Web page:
Initially released quietly on vinyl only in a blank sleeve to hide the fact that Hannah Cohen is actually a model and photographer, with label Bella Union simply wanting the music to do the talking, ‘Child Bride‘ has ended up one of the better kept secrets of 2012. In fact, when I submitted my list for the magazine’s end of year chart, my reviews editor replied with ‘who the fuck is Hannah Cohen?’. Perhaps, sometimes, it is possible to market something too softly. By this point in life, I will listen keenly to anything on that particular label and so am one of the initiated. A quick listen to ‘California‘ and ‘Don’t Say‘ and you’ll be joining me in this enlightened land.
Sitting somewhere between Joni and Norah in terms of textures and delivery and having grown out of a personal interest in songs and songwriting which simply formed yet another artistic outlet for the multi-talented Cohen, this is an album which can feel a little slight at first. In the same way that the first listen to ‘Come Away With Me‘ was like walking through freshly fallen snow while someone threw rose petals at you and gave you a head massage, the opening moments of this album are luscious in the extreme. The slightly unsettling ache in ‘Shadows‘ offers a little shade to the more frequent light, with the production having an echo of Godrich’s indie ways of old.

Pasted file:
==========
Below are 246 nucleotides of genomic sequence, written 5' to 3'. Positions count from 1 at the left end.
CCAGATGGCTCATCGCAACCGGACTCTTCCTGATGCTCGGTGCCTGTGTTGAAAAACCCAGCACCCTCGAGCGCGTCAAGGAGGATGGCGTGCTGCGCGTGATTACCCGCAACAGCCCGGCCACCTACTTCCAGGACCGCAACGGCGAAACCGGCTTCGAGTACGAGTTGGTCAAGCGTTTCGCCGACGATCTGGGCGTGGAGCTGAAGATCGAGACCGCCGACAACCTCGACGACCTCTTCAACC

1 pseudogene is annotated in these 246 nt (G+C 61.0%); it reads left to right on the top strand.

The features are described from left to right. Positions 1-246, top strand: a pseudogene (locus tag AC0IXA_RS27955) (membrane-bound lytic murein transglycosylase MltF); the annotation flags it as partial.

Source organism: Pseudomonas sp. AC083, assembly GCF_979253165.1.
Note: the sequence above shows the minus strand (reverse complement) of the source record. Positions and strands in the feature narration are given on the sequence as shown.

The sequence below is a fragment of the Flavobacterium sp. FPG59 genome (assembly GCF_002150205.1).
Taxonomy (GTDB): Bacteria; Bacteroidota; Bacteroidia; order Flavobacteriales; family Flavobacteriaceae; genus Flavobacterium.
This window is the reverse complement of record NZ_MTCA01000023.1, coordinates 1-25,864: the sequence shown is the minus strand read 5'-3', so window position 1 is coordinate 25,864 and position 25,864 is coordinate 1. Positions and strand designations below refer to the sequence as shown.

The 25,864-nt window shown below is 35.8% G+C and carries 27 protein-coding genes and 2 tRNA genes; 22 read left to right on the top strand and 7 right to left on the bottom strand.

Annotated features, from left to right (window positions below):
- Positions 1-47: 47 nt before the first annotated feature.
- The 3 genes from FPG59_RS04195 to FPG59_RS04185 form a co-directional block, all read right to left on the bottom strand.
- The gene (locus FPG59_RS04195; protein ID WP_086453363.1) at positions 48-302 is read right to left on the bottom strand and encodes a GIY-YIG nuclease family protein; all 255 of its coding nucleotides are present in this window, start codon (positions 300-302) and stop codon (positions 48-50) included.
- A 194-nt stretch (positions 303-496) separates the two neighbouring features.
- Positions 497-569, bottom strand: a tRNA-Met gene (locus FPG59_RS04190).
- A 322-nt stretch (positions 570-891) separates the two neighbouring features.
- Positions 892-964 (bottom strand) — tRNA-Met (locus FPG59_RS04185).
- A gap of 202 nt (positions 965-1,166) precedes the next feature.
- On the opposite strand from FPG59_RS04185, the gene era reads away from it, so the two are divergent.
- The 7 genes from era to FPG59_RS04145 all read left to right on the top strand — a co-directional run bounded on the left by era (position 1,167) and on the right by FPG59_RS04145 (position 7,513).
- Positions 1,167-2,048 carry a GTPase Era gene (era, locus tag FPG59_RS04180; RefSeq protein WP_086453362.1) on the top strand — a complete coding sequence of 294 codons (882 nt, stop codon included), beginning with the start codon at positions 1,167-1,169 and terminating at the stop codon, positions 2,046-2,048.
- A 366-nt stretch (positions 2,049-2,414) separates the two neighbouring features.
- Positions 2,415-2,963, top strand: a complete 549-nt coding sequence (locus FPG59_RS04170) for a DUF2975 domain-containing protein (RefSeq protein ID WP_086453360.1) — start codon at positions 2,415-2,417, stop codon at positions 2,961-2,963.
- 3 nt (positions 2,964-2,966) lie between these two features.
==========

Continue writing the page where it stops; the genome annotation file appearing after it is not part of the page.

The slightly jazzy feel to ‘Boy‘ which opens the second side offers further evidence that this record has rather more to it than might initially seem obvious. Indeed, the sonic landscape that has seen this dismissed as gentle folk by various reviewers not paying much attention, is actually subtly intricate and a good pair of headphones will see you right. Under such circumstances, you might even find ‘The Crying Game’ a little too much to take. When you’re thumbing the racks looking for alleged sale items next week, leave the predictable piles of £3 shite and take a punt on this little beauty instead.